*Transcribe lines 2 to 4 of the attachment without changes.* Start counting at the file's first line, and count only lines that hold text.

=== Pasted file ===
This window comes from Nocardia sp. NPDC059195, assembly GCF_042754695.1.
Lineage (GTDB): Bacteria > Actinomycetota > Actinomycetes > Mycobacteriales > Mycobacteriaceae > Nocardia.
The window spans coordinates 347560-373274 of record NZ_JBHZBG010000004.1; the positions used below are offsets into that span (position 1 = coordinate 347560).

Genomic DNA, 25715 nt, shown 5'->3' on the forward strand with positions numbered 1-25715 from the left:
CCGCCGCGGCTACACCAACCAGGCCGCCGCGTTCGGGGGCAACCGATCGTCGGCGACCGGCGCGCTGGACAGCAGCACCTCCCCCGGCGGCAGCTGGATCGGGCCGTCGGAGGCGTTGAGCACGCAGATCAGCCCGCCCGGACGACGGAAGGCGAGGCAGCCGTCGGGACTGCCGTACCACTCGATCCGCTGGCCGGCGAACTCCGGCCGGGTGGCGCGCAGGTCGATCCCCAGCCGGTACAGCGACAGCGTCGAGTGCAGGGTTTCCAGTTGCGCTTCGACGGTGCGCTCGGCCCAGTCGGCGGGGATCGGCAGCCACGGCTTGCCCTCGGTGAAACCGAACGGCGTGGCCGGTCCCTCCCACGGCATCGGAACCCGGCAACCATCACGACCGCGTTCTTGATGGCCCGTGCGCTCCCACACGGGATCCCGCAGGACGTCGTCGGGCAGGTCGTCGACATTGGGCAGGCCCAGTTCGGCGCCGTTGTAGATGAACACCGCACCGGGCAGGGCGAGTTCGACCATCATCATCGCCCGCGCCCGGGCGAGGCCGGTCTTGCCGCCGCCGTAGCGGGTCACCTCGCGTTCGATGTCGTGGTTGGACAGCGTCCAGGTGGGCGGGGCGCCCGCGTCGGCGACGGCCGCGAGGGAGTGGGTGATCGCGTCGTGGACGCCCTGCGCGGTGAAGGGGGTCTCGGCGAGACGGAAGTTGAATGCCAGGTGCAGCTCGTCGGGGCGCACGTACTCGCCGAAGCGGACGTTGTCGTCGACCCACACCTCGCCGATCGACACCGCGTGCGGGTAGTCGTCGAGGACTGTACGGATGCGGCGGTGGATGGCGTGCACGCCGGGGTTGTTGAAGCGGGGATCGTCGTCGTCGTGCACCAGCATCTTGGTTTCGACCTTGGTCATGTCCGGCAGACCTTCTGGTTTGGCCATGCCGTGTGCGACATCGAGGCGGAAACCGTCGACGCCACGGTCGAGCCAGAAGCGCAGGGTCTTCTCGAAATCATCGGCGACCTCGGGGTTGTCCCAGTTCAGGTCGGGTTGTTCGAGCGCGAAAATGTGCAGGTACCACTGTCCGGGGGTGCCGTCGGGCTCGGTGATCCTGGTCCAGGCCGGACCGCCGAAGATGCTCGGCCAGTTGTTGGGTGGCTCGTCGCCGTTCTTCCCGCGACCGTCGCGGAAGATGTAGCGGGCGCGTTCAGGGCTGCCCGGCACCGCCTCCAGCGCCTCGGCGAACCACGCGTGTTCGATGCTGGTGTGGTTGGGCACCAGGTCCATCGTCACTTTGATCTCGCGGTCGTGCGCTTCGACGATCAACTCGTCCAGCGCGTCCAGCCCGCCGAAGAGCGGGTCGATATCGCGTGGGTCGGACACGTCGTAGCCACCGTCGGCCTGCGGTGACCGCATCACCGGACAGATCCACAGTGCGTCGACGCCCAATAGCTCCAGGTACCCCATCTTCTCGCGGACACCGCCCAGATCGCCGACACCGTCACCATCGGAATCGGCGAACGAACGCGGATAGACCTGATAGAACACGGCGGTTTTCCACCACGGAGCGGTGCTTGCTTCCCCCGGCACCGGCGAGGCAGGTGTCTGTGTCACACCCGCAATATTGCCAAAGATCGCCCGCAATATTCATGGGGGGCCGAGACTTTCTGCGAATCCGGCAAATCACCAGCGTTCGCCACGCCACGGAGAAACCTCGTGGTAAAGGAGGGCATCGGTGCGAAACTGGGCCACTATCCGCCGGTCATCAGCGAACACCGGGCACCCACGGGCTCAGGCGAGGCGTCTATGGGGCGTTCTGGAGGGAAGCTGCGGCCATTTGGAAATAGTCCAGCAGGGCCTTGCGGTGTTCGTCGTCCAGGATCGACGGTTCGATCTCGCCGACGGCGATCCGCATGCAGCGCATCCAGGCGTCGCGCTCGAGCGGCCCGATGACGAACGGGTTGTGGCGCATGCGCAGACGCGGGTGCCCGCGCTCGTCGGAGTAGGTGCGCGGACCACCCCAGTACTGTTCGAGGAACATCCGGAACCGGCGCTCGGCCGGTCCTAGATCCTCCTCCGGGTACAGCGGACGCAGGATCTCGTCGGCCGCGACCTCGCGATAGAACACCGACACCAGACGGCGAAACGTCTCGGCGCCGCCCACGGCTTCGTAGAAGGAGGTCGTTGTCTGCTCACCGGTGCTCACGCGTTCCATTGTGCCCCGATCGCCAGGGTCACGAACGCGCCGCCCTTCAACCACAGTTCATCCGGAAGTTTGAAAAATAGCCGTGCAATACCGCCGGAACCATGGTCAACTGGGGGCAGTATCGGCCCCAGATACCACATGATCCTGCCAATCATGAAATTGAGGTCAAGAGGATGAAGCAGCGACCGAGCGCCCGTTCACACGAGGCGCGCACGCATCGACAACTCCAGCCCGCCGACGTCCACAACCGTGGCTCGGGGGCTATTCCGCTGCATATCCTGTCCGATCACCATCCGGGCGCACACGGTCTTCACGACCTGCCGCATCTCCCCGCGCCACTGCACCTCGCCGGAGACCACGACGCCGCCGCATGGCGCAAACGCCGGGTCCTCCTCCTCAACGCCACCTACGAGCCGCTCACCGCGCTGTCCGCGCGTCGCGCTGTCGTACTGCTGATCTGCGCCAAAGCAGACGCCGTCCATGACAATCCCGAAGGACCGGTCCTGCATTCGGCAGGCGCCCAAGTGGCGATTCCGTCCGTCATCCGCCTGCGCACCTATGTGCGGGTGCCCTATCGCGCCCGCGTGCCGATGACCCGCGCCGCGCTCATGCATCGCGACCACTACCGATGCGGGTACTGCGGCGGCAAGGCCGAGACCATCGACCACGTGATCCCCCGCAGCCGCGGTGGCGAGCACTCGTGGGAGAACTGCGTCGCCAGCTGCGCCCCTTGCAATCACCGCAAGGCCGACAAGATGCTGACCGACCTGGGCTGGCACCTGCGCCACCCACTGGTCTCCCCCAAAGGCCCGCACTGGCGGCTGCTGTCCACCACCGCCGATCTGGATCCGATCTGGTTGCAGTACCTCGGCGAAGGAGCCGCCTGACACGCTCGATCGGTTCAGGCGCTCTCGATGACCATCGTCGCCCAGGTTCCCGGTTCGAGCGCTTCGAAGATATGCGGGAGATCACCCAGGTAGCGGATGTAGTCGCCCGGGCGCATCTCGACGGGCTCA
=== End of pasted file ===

Lineage (GTDB): Bacteria > Actinomycetota > Actinomycetes > Mycobacteriales > Mycobacteriaceae > Nocardia.
The window spans coordinates 347560-373274 of record NZ_JBHZBG010000004.1; the positions used below are offsets into that span (position 1 = coordinate 347560).

Genomic DNA, 25715 nt, shown 5'->3' on the forward strand with positions numbered 1-25715 from the left: